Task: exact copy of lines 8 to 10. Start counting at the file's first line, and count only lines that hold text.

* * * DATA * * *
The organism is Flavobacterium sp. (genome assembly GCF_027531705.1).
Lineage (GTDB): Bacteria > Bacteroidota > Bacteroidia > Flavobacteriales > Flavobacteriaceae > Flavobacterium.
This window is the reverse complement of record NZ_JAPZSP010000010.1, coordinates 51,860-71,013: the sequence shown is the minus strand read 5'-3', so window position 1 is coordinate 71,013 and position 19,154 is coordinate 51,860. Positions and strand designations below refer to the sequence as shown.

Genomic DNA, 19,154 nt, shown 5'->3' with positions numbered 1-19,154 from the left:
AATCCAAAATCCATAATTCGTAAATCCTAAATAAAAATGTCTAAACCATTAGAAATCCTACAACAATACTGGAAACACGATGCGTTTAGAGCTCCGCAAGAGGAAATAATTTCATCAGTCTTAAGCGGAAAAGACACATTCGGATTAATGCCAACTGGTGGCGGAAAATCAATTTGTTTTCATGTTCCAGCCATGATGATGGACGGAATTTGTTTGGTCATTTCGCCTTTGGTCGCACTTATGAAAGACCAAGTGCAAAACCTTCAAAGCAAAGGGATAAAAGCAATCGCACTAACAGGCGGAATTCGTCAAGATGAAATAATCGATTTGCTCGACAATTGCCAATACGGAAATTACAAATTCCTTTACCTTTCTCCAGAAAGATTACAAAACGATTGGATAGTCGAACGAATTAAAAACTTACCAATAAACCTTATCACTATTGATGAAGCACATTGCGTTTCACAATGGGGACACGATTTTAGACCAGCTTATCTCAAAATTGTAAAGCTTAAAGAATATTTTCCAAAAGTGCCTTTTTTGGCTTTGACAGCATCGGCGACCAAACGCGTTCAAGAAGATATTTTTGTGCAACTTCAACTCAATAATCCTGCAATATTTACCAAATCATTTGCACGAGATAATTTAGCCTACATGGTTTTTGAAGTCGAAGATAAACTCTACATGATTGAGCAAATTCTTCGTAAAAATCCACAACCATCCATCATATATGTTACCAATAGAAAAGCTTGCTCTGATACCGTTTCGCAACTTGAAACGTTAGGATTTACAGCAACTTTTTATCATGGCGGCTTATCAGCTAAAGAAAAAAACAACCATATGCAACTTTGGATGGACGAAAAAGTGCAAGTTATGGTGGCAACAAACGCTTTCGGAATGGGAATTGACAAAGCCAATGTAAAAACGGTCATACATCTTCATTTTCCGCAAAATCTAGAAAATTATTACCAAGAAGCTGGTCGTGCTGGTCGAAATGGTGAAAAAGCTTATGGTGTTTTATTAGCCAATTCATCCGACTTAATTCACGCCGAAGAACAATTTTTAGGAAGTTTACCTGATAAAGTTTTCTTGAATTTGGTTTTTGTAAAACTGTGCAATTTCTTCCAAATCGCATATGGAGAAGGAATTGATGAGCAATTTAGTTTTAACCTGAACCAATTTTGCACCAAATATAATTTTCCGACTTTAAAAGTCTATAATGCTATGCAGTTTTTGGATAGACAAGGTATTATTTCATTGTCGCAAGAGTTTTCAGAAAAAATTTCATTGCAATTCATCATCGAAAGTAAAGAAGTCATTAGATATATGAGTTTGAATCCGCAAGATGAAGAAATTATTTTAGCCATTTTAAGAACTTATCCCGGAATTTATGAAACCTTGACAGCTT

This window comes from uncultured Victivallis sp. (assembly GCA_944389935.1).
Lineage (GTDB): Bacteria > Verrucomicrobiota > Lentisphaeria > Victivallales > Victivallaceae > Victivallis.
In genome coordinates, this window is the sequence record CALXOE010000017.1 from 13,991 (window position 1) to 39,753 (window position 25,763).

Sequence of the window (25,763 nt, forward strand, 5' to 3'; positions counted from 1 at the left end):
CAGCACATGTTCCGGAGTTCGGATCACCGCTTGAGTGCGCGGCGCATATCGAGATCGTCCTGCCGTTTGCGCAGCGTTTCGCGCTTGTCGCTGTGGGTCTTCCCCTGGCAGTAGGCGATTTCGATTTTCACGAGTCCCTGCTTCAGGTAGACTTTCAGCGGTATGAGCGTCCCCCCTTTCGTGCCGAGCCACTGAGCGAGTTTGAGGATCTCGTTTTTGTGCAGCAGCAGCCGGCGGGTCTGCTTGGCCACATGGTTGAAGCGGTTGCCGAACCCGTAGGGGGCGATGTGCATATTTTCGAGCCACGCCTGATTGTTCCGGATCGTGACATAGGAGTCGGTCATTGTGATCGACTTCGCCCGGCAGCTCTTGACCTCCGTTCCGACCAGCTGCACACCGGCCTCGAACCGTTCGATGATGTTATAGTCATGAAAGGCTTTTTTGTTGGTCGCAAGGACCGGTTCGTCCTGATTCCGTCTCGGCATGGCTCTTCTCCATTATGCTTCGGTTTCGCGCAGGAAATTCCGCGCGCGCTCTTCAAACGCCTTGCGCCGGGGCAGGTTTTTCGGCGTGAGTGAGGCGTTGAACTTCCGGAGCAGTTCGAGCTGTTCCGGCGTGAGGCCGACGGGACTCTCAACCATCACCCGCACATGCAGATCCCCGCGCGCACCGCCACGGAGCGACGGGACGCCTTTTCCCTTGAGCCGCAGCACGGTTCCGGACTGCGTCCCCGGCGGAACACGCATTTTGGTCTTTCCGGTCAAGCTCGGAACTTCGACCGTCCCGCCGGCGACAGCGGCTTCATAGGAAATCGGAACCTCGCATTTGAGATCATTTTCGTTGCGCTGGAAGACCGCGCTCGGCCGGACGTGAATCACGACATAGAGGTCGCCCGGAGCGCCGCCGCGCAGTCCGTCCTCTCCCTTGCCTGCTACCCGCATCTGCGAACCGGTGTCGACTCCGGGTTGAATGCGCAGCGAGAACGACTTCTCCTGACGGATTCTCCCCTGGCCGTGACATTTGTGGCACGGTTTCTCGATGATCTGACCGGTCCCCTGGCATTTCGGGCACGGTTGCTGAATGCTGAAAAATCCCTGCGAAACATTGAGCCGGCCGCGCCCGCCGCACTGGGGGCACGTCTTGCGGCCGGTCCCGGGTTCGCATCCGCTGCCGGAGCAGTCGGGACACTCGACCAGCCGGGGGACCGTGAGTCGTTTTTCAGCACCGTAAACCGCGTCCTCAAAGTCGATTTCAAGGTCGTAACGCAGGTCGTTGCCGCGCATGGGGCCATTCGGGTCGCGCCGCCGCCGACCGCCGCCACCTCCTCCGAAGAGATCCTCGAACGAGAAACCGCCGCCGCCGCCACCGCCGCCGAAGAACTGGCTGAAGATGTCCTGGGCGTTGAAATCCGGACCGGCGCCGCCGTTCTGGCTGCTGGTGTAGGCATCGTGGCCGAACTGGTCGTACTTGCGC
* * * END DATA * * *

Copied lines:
In genome coordinates, this window is the sequence record CALXOE010000017.1 from 13,991 (window position 1) to 39,753 (window position 25,763).

Sequence of the window (25,763 nt, forward strand, 5' to 3'; positions counted from 1 at the left end):
CAGCACATGTTCCGGAGTTCGGATCACCGCTTGAGTGCGCGGCGCATATCGAGATCGTCCTGCCGTTTGCGCAGCGTTTCGCGCTTGTCGCTGTGGGTCTTCCCCTGGCAGTAGGCGATTTCGATTTTCACGAGTCCCTGCTTCAGGTAGACTTTCAGCGGTATGAGCGTCCCCCCTTTCGTGCCGAGCCACTGAGCGAGTTTGAGGATCTCGTTTTTGTGCAGCAGCAGCCGGCGGGTCTGCTTGGCCACATGGTTGAAGCGGTTGCCGAACCCGTAGGGGGCGATGTGCATATTTTCGAGCCACGCCTGATTGTTCCGGATCGTGACATAGGAGTCGGTCATTGTGATCGACTTCGCCCGGCAGCTCTTGACCTCCGTTCCGACCAGCTGCACACCGGCCTCGAACCGTTCGATGATGTTATAGTCATGAAAGGCTTTTTTGTTGGTCGCAAGGACCGGTTCGTCCTGATTCCGTCTCGGCATGGCTCTTCTCCATTATGCTTCGGTTTCGCGCAGGAAATTCCGCGCGCGCTCTTCAAACGCCTTGCGCCGGGGCAGGTTTTTCGGCGTGAGTGAGGCGTTGAACTTCCGGAGCAGTTCGAGCTGTTCCGGCGTGAGGCCGACGGGACTCTCAACCATCACCCGCACATGCAGATCCCCGCGCGCACCGCCACGGAGCGACGGGACGCCTTTTCCCTTGAGCCGCAGCACGGTTCCGGACTGCGTCCCCGGCGGAACACGCATTTTGGTCTTTCCGGTCAAGCTCGGAACTTCGACCGTCCCGCCGGCGACAGCGGCTTCATAGGAAATCGGAACCTCGCATTTGAGATCATTTTCGTTGCGCTGGAAGACCGCGCTCGGCCGGACGTGAATCACGACATAGAGGTCGCCCGGAGCGCCGCCGCGCAGTCCGTCCTCTCCCTTGCCTGCTACCCGCATCTGCGAACCGGTGTCGACTCCGGGTTGAATGCGCAGCGAGAACGACTTCTCCTGACGGATTCTCCCCTGGCCGTGACATTTGTGGCACGGTTTCTCGATGATCTGACCGGTCCCCTGGCATTTCGGGCACGGTTGCTGAATGCTGAAAAATCCCTGCGAAACATTGAGCCGGCCGCGCCCGCCGCACTGGGGGCACGTCTTGCGGCCGGTCCCGGGTTCGCATCCGCTGCCGGAGCAGTCGGGACACTCGACCAGCCGGGGGACCGTGAGTCGTTTTTCAGCACCGTAAACCGCGTCCTCAAAGTCGATTTCAAGGTCGTAACGCAGGTCGTTGCCGCGCATGGGGCCATTCGGGTCGCGCCGCCGCCGACCGCCGCCACCTCCTCCGAAGAGATCCTCGAACGAGAAACCGCCGCCGCCGCCACCGCCGCCGAAGAACTGGCTGAAGATGTCCTGGGCGTTGAAATCCGGACCGGCGCCGCCGTTCTGGCTGCTGGTGTAGGCATCGTGGCCGAACTGGTCGTACTTGCGC